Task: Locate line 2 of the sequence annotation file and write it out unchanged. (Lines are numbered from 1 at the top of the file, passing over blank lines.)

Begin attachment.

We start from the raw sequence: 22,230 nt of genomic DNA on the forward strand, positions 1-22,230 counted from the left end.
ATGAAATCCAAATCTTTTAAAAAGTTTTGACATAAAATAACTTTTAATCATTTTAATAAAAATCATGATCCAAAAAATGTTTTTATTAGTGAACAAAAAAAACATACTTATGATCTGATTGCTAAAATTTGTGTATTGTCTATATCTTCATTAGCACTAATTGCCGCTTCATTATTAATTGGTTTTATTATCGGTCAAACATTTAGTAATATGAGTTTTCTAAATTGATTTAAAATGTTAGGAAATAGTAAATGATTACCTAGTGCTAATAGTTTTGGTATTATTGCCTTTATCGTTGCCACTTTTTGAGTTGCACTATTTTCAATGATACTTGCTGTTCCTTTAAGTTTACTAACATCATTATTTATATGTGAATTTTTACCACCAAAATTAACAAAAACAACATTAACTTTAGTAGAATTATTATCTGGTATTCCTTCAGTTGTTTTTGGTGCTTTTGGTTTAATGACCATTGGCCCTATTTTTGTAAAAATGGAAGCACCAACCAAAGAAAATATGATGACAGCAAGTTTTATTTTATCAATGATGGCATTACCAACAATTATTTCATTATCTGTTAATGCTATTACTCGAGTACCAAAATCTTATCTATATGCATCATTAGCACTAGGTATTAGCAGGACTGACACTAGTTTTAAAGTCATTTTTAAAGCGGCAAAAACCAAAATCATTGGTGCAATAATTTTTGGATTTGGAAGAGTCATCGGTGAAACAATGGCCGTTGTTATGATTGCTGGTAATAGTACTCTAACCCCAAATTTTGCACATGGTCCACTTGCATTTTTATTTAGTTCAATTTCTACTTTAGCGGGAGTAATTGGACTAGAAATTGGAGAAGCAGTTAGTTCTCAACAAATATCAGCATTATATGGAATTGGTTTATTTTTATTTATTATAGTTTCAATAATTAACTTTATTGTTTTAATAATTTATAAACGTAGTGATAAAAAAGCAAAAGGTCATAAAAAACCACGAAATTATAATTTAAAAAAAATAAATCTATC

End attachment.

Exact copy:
ATGAAATCCAAATCTTTTAAAAAGTTTTGACATAAAATAACTTTTAATCATTTTAATAAAAATCATGATCCAAAAAATGTTTTTATTAGTGAACAAAAAAAACATACTTATGATCTGATTGCTAAAATTTGTGTATTGTCTATATCTTCATTAGCACTAATTGCCGCTTCATTATTAATTGGTTTTATTATCGGTCAAACATTTAGTAATATGAGTTTTCTAAATTGATTTAAAATGTTAGGAAATAGTAAATGATTACCTAGTGCTAATAGTTTTGGTATTATTGCCTTTATCGTTGCCACTTTTTGAGTTGCACTATTTTCAATGATACTTGCTGTTCCTTTAAGTTTACTAACATCATTATTTATATGTGAATTTTTACCACCAAAATTAACAAAAACAACATTAACTTTAGTAGAATTATTATCTGGTATTCCTTCAGTTGTTTTTGGTGCTTTTGGTTTAATGACCATTGGCCCTATTTTTGTAAAAATGGAAGCACCAACCAAAGAAAATATGATGACAGCAAGTTTTATTTTATCAATGATGGCATTACCAACAATTATTTCATTATCTGTTAATGCTATTACTCGAGTACCAAAATCTTATCTATATGCATCATTAGCACTAGGTATTAGCAGGACTGACACTAGTTTTAAAGTCATTTTTAAAGCGGCAAAAACCAAAATCATTGGTGCAATAATTTTTGGATTTGGAAGAGTCATCGGTGAAACAATGGCCGTTGTTATGATTGCTGGTAATAGTACTCTAACCCCAAATTTTGCACATGGTCCACTTGCATTTTTATTTAGTTCAATTTCTACTTTAGCGGGAGTAATTGGACTAGAAATTGGAGAAGCAGTTAGTTCTCAACAAATATCAGCATTATATGGAATTGGTTTATTTTTATTTATTATAGTTTCAATAATTAACTTTATTGTTTTAATAATTTATAAACGTAGTGATAAAAAAGCAAAAGGTCATAAAAAACCACGAAATTATAATTTAAAAAAAATAAATCTATC